1. Write a short composition about your last holiday.
  2. Record yourself talking about what you did last weekend.
  3. Prepare a ‘past simple’ quiz for your classmates.

This allows you to cater to different learning styles while encouraging students to take responsibility for their own learning. For learners who are not accustomed to being given choice in the classroom, this new responsibility may come as a shock to them and they may struggle to come up with ideas or even try to ‘cheat’ the system. But with a bit of persistence and optimism on your part, you will be amazed at the wonderful ideas your students can come up with.

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10 Commandments for motivating language learners: #9 Create a pleasant, relaxed atmosphere in the classroom

Blonde woman smiling in college classContinuing the 10 Commandments for motivating language learners series, Tim Ward, a freelance teacher trainer in Bulgaria, takes a closer look at number nine of the 10 Commandments: Create a pleasant, relaxed atmosphere in the classroom.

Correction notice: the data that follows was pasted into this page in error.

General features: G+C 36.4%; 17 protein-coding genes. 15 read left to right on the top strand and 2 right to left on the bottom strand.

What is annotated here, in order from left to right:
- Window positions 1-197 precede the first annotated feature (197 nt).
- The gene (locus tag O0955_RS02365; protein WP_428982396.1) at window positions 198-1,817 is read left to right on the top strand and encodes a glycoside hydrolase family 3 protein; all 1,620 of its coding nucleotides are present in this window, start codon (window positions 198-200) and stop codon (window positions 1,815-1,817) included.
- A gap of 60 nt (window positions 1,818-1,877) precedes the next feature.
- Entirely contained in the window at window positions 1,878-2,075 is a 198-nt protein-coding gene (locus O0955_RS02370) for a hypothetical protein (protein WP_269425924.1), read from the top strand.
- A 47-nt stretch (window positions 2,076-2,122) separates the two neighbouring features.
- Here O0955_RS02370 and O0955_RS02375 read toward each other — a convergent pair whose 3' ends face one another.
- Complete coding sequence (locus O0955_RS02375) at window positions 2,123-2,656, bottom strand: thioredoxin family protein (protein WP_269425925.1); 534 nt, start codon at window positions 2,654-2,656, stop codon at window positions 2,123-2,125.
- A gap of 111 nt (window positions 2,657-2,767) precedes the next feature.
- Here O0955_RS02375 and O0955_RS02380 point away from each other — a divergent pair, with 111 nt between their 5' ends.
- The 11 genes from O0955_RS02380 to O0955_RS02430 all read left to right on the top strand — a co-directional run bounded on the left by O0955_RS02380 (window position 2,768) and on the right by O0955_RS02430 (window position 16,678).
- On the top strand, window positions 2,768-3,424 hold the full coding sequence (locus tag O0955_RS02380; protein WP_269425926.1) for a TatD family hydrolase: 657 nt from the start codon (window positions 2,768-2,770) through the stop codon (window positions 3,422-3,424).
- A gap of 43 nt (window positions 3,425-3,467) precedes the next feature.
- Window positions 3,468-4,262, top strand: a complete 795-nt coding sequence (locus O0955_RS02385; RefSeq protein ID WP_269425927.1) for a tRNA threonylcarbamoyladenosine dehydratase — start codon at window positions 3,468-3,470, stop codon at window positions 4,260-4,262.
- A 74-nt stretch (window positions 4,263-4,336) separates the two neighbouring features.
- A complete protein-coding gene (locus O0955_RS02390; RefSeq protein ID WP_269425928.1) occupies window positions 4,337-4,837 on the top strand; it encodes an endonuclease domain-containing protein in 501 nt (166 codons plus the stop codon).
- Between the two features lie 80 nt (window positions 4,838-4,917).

This is the latest of the blogs dealing with the vexed matter of motivation. A recap: I’ve been musing on the 10 Commandments of Motivation as categorised by two top Hungarians, Zoltan Dornyei and Kata Czizer, and wondering what their practical ramifications might be. In some senses, I’ve left the most interesting two till last. One is the imperative to create a pleasant relaxed atmosphere in the classroom. This is about the physical properties of the classroom, by the way, and not so much about the human relationships inside it – though one way of looking at it is to think about how the classroom atmosphere can facilitate good relationships and an atmosphere conducive to learning.